Authors: Brotherton, Paul and Haak, Wolfgang and Templeton, Jennifer and Brandt, Guido and Soubrier, Julien and Jane Adler, Christina and Richards, Stephen M and Sarkissian, Clio Der and Ganslmeier, Robert and Friederich, Susanne and Dresely, Veit and van Oven, Mannis and Kenyon, Rosalie and Van der Hoek, Mark B and Korlach, Jonas and Luong, Khai and Ho, Simon Y W and Quintana-Murci, Lluis and Behar, Doron M and Meller, Harald and Alt, Kurt W and Cooper, Alan and Adhikarla, Syama and Ganesh Prasad, Arun Kumar and Pitchappan, Ramasamy and Varatharajan Santhakumari, Arun and Balanovska, Elena and Balanovsky, Oleg and Bertranpetit, Jaume and Comas, David and Martínez-Cruz, Begoña and Melé, Marta and Clarke, Andrew C and Matisoo-Smith, Elizabeth A and Dulik, Matthew C and Gaieski, Jill B and Owings, Amanda C and Schurr, Theodore G and Vilar, Miguel G and Hobbs, Angela and Soodyall, Himla and Javed, Asif and Parida, Laxmi and Platt, Daniel E and Royyuru, Ajay K and Jin, Li and Li, Shilin and Kaplan, Matthew E and Merchant, Nirav C and John Mitchell, R and Renfrew, Colin and Lacerda, Daniela R and Santos, Fabrício R and Soria Hernanz, David F and Spencer Wells, R and Swamikrishnan, Pandikumar and Tyler-Smith, Chris and Paulo Vieira, Pedro and Ziegle, Janet S
Haplogroup H dominates present-day Western European mitochondrial DNA variability (>40%), yet was less common (~19%) among Early Neolithic farmers (~5450 BC) and virtually absent in Mesolithic hunter-gatherers. Here we investigate this major component of the maternal population history of modern Europeans and sequence 39 complete haplogroup H mitochondrial genomes from ancient human remains. We then compare this ‘real-time’ genetic data with cultural changes taking place between the Early Neolithic (~5450 BC) and Bronze Age (~2200 BC) in Central Europe. Our results reveal that the current diversity and distribution of haplogroup H were largely established by the Mid Neolithic (~4000 BC), but with substantial genetic contributions from subsequent pan-European cultures such as the Bell Beakers expanding out of Iberia in the Late Neolithic (~2800 BC). Dated haplogroup H genomes allow us to reconstruct the recent evolutionary history of haplogroup H and reveal a mutation rate 45% higher than current estimates for human mitochondria.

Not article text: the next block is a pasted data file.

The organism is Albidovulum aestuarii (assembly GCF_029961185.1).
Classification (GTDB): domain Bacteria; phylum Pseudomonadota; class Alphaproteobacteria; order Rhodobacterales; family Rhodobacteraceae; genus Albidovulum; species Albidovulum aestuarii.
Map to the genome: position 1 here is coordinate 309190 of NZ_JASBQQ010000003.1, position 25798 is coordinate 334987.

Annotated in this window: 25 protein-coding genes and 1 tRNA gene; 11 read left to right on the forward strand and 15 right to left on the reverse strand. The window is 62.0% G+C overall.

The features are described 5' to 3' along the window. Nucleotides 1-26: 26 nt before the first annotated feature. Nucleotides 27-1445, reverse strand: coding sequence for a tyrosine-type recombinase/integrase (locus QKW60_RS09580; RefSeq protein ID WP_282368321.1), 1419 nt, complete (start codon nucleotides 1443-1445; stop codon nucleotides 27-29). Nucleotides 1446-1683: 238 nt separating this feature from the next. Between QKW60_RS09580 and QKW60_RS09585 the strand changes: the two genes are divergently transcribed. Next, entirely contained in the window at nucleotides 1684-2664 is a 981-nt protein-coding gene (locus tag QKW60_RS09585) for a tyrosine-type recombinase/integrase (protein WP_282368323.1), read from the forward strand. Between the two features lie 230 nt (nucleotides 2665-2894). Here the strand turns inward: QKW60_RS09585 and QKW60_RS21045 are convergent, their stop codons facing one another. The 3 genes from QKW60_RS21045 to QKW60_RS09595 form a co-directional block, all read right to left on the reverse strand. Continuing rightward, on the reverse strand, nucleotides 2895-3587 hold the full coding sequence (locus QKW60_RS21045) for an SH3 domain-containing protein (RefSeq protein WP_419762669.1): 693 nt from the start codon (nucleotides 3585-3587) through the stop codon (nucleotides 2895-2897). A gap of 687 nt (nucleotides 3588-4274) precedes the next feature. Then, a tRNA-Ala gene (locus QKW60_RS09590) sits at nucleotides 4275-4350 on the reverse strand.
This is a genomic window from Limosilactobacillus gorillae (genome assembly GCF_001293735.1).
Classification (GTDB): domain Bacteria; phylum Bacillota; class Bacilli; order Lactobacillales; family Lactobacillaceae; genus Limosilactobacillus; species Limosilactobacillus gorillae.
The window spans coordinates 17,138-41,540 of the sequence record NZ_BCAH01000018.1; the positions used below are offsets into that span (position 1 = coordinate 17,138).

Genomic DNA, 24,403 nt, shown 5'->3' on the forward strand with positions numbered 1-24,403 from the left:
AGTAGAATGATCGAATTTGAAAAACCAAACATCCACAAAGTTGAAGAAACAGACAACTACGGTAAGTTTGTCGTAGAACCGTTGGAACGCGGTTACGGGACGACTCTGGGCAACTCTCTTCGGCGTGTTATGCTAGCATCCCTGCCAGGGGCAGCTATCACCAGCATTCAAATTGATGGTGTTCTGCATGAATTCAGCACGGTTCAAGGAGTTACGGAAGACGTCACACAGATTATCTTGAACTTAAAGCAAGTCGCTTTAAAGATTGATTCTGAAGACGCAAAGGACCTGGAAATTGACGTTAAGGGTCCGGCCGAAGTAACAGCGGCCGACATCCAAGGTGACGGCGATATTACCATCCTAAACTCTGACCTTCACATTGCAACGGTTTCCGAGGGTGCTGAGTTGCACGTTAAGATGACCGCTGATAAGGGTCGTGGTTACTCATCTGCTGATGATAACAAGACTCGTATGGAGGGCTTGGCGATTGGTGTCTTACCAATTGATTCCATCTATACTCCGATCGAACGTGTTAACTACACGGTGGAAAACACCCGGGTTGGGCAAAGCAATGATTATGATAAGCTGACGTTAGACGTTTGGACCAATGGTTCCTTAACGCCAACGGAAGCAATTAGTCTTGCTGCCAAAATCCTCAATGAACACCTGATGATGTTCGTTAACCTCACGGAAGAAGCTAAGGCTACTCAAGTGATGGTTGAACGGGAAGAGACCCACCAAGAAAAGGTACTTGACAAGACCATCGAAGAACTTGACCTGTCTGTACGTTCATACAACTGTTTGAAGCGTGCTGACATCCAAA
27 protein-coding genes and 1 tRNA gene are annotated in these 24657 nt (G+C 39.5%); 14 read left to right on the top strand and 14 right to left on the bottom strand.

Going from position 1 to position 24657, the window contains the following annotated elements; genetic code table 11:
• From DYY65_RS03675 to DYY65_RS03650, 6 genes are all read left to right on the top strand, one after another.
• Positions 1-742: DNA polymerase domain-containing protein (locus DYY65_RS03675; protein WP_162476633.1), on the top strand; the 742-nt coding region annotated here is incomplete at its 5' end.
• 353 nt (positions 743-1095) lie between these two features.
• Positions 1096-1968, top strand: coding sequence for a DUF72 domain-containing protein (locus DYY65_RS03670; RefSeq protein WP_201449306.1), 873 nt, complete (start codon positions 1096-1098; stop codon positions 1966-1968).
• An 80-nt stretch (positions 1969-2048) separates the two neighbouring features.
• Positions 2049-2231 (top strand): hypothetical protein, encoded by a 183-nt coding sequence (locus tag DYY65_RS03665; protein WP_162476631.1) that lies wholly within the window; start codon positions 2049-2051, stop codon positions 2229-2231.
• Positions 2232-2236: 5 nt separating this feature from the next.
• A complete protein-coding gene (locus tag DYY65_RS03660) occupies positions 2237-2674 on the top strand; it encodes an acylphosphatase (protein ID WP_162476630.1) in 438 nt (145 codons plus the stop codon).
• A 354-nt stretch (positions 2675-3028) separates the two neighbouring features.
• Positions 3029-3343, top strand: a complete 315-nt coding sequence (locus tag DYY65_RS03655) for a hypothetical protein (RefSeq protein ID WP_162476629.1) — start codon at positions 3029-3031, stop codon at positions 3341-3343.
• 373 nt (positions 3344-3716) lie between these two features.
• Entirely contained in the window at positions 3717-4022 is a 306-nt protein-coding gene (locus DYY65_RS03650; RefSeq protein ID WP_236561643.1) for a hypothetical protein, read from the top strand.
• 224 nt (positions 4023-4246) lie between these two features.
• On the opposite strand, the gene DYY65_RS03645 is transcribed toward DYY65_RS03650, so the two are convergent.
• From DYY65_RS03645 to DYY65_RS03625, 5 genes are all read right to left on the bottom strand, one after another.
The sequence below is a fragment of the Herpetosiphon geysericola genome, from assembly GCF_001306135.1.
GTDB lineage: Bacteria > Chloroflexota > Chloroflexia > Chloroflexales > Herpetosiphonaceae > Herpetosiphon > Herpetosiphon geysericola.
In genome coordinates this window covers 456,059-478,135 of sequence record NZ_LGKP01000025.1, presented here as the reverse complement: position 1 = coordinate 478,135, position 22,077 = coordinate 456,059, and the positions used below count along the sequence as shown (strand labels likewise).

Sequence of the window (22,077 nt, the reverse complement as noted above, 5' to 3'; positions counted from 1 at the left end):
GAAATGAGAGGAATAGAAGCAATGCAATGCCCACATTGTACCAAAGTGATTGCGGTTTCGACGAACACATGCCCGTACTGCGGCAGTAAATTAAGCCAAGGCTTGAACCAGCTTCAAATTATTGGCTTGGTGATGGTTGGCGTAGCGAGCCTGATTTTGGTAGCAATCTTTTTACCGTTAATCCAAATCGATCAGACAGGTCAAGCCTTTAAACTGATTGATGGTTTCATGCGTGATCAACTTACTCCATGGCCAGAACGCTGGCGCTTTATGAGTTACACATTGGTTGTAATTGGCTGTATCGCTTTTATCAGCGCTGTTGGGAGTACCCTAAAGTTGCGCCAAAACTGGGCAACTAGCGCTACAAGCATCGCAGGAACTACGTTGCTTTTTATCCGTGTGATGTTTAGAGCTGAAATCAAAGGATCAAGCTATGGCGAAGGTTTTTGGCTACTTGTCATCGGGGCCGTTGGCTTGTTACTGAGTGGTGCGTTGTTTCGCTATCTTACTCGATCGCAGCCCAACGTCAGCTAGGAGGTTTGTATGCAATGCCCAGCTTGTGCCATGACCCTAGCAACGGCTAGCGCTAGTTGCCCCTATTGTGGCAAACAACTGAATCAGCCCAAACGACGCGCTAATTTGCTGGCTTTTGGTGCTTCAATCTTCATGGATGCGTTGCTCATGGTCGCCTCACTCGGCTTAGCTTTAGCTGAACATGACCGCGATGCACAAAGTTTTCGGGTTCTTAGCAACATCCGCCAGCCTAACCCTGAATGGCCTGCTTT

Journal: Nature communications